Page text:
Thursday, July 6, 2017

What could the bond between Modi and Netanyahu, who seem to have a degree of unquestioned authority within their countries, be?

Sukumar Muralidharan,

image (not from article) from
In recent times, Netanyahu has not had a very easy time with his western allies. After years of indulgence for Israel’s expansionist urges, the West is showing a faint glimmer of awakening to the disastrous denial of Palestinian rights. In circumstances where Israel’s intent to render Palestinians into a state of permanent displacement are abundantly clear, global civil society has stepped up to shame weak-kneed governments. The “boycott, divestment and sanctions” (BDS) movement was launched by a broad coalition of Palestinian civil society actors, to hold Israeli entities to account – where culpability was proven – for the occupation and the daily violations of the human rights of Palestinians. Since the call went out from Palestine in 2005, BDS has gained traction especially in Israel’s traditionally unquestioning allies in the West.
Israel’s response has been to deploy the jaded political insult of “anti-semitism” against the BDS campaign, to rudely rebuff even the friendly advice of western allies, and double down on the moral righteousness of its claim to the whole of Palestine. It has unleashed a propaganda barrage, dignified as public diplomacy or hasbara, which Netanyahu has emerged as the principal exponent of, with his slick manner and fluent American-accent.
Didactic lectures in history suffused with claims of Israel’s Biblical antiquity as a nation, have been a regular part of Netanyahu’s propaganda effort. This is usually accompanied by dire warnings against conceding any ground to radical Islam. The Palestinian struggle for recognition is wrapped within the global menace of terrorism, which in turn is traced to a number of sources, though none more malign than Iran. After the elaborate contrivance of spotting an Iranian hand behind every evil stalking the world, an obsessive warning is sounded that the menace could soon acquire a nuclear dimension.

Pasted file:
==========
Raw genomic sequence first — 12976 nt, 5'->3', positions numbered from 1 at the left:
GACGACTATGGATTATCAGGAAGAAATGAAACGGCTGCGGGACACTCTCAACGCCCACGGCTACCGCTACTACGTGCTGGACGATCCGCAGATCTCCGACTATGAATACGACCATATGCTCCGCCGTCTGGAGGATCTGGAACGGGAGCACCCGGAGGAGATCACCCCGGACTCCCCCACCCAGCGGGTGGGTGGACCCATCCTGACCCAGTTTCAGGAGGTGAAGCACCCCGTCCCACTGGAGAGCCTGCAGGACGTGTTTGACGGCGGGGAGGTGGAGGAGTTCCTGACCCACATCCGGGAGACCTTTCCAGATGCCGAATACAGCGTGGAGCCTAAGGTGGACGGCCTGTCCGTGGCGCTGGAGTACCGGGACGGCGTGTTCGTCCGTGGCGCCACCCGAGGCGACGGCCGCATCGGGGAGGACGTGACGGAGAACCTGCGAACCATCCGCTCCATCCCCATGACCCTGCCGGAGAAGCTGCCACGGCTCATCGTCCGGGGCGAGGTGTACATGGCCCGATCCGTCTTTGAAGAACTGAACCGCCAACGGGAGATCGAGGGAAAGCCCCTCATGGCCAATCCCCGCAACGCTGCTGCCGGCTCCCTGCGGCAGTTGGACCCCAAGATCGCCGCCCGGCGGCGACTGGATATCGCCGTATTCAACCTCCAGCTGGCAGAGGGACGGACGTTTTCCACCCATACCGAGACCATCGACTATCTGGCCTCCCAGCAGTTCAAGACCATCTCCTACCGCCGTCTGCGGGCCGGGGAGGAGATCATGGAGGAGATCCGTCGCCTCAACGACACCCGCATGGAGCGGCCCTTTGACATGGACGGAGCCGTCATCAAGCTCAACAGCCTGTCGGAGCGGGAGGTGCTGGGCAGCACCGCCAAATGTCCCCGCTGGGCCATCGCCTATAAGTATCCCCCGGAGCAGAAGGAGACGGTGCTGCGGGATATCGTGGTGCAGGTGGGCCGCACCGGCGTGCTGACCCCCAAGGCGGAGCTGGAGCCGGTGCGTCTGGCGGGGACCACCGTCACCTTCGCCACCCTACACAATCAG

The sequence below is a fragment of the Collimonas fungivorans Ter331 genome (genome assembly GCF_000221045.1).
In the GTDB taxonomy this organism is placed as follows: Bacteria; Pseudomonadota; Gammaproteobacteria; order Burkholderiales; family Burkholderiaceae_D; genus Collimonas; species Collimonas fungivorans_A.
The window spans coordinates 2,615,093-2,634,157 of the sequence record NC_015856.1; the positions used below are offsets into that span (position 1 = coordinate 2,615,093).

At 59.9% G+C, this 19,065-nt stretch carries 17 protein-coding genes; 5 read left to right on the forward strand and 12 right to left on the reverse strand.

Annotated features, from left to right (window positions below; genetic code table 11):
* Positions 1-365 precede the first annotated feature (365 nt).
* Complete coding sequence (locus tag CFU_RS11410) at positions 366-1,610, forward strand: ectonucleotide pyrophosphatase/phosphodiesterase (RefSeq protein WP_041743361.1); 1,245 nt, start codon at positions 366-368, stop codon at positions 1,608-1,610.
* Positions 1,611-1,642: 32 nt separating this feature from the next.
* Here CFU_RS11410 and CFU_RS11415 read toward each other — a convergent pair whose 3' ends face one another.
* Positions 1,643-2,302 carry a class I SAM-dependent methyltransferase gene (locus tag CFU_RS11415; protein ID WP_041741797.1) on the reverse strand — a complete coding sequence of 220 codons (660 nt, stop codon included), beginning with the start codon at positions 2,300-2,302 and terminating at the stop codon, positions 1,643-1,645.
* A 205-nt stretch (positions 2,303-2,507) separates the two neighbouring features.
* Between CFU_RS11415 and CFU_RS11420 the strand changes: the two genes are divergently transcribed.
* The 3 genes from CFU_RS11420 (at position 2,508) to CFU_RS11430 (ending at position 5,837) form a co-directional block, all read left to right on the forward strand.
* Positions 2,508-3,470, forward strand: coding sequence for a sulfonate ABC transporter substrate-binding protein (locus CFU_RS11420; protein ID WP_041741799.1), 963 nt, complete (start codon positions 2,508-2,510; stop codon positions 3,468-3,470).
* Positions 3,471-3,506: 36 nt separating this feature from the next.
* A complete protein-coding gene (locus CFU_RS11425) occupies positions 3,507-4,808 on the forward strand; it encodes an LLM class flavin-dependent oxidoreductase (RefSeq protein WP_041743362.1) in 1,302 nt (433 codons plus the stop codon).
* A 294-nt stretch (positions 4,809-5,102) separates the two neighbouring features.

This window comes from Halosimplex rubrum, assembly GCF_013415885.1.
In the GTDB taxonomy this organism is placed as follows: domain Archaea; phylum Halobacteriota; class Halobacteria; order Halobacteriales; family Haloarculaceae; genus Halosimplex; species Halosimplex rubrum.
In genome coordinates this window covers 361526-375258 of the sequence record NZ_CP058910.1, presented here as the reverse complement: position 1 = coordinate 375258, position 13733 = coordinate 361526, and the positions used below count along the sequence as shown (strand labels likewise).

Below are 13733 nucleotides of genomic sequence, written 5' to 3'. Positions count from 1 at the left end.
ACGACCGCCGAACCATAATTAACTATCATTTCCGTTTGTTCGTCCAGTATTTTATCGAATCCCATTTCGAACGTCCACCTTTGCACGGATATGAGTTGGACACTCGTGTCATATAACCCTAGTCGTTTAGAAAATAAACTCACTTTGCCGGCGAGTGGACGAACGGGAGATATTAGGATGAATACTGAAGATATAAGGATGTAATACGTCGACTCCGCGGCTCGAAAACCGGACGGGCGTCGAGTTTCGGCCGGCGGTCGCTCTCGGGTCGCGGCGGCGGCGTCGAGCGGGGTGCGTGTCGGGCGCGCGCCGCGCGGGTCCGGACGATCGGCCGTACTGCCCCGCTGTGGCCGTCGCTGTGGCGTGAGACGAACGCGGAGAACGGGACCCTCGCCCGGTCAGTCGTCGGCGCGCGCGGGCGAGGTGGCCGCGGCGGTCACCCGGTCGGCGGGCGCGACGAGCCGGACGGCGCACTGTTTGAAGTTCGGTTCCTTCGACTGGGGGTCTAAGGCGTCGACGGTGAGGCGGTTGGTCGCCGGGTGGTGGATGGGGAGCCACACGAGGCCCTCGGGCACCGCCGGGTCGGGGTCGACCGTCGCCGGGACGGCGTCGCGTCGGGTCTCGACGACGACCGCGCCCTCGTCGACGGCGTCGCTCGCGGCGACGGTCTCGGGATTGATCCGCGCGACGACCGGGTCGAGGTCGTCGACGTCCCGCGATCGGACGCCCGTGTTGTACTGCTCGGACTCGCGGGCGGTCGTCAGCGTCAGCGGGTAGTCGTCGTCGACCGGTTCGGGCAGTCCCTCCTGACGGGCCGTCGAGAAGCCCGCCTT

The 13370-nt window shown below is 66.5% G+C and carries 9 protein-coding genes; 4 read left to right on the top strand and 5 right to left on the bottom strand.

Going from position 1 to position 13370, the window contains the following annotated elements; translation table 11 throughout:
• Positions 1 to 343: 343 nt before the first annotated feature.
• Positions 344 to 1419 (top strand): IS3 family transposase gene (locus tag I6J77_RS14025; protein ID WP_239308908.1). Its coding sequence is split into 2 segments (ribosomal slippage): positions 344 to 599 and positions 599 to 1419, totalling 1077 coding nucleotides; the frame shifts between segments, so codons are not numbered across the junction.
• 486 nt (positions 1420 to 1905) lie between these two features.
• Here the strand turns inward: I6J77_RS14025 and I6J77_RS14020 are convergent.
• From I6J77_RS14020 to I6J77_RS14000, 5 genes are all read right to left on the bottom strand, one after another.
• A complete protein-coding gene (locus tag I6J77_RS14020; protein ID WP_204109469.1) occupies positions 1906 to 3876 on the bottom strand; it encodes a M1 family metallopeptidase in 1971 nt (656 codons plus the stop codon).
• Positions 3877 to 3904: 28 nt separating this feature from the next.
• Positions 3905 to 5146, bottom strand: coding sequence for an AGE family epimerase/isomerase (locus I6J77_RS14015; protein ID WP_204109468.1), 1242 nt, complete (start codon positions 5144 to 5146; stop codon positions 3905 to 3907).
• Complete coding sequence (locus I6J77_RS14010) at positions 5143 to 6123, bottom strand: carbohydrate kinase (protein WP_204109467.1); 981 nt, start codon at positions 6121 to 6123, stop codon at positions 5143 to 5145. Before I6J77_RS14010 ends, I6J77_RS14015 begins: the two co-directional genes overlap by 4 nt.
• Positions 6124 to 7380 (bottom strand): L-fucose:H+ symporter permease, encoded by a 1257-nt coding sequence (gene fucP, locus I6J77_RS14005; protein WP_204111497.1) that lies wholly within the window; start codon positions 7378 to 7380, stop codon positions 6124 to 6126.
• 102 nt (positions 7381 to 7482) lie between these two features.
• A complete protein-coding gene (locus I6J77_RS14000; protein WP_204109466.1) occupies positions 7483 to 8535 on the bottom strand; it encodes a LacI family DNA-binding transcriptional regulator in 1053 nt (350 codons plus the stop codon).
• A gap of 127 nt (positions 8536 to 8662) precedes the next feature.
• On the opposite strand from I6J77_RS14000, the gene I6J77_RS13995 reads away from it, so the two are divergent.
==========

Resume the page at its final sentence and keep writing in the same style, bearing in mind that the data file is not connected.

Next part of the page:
These anxieties of the Zionist state really sharpened after the US invasion of Iraq produced the partly anticipated outcome of vastly boosting Iran’s regional clout. Reflecting on how the US in Iraq had transformed relative stability into nightmarish confusion, two respected American political scientists, Stephen Walt and John Mearsheimer, authored a landmark paper titled ‘The  Israel Lobby’ in 2006. With solid and rigorous reference to fact rather than myth, Walt and Mearsheimer argued: “The Israeli government and pro-Israel groups in the United States have worked together to shape the (US) administration’s policy towards Iraq, Syria and Iran, as well as its grand scheme for reordering the Middle East…. Pressure from Israel and the Lobby was not the only factor behind the decision to attack Iraq in March 2003, but it was critical”. ...
The Walt-Mearsheimer critique was banished by a vast and orchestrated campaign attacking it as “anti-semitic”; and then the authors of the Iraq fiasco went back to the same old playbook: demonising the leaders of a country seen as adversarial, characterising them as irrational beings unamenable to normal diplomatic practices. Netanyahu has in the course of his annual exertions in the cause of hasbara in the UN, described an incumbent Iranian president as a “madman” and his successor as a “wolf in sheep’s clothing”. ...

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